Google: Turkish ISPs are intercepting our DNS
Google on Saturday confirmed that most of the Turkish Internet service providers are intercepting its public DNS (Domain Name System) service by setting up masquerade DNS servers.
“We have received several credible reports and confirmed with our own research that Google’s Domain Name System (DNS) service has been intercepted by most Turkish ISPs,” wrote Steven Carstensen, a Google software engineer, in a blog post.
In the last few weeks, the Turkish government blocked access to social media services including Twitter on March 21 and YouTube last Thursday, claiming that the services posed a threat to the country’s national security.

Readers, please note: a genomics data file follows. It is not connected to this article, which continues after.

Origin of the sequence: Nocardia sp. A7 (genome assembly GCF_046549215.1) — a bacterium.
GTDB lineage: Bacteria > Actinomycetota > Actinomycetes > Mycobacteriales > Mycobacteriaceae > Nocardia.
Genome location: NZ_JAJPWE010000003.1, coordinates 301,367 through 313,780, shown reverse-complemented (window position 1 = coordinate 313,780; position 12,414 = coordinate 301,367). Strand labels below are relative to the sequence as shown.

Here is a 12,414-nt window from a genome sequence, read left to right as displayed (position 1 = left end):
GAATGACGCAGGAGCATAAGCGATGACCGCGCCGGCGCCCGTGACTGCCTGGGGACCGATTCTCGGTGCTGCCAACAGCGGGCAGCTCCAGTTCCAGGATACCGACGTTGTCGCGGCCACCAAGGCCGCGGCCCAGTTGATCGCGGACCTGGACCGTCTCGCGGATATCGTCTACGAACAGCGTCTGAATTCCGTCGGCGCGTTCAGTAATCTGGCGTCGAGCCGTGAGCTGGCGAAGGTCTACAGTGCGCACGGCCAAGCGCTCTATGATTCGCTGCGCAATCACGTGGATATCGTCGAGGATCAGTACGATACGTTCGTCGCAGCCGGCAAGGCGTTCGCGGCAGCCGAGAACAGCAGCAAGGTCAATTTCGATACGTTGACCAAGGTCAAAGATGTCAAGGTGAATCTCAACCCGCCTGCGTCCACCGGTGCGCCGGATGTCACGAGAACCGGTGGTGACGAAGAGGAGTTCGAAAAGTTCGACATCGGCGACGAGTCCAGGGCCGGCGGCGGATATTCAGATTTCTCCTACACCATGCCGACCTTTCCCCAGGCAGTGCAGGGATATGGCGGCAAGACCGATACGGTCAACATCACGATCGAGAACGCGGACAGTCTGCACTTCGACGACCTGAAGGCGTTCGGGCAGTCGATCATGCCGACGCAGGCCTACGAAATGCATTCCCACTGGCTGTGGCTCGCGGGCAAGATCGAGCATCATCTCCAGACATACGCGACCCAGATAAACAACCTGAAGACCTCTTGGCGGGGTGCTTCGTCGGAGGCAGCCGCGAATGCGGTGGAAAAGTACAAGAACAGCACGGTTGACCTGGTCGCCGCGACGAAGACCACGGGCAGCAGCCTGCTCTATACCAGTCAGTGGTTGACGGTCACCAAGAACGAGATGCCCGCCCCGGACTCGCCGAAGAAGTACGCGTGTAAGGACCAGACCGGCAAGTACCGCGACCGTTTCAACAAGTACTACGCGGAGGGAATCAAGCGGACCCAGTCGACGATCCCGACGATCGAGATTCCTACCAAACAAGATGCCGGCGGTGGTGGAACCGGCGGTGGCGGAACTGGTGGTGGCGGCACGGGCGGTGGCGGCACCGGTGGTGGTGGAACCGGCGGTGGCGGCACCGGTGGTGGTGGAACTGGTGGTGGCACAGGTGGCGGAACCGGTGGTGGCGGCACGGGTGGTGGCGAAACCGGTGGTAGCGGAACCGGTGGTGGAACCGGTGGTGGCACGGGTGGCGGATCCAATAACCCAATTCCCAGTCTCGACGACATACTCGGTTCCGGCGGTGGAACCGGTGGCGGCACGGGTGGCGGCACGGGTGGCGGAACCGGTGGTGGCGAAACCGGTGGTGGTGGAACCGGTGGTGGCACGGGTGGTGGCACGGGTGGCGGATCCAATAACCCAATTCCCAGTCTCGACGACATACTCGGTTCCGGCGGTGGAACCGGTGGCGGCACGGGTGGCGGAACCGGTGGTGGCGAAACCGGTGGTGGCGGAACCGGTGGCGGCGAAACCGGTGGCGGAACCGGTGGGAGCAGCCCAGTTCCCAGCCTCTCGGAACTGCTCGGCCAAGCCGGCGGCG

According to reports Google’s public Domain Name System (DNS) service is being actively blocked in the country as it was found that Turkish citizens were able to restore their access to Twitter and YouTube by routing their traffic through Google’s DNS.
Turkish citizens were found setting their PCs and mobile devices to use Google public DNS IP addresses, 188.8.131.52 and 184.108.40.206., to access the social media services even after the ban.
Other IP addresses that were used by the people to bypass the blockade were BGPMon’s OpenDNS address 220.127.116.11 and Level 3’s addresses 18.104.22.168 and 22.214.171.124.
Adding to the report, an Internet monitoring firm on Sunday said that the DNS service from Level 3 had also been hijacked.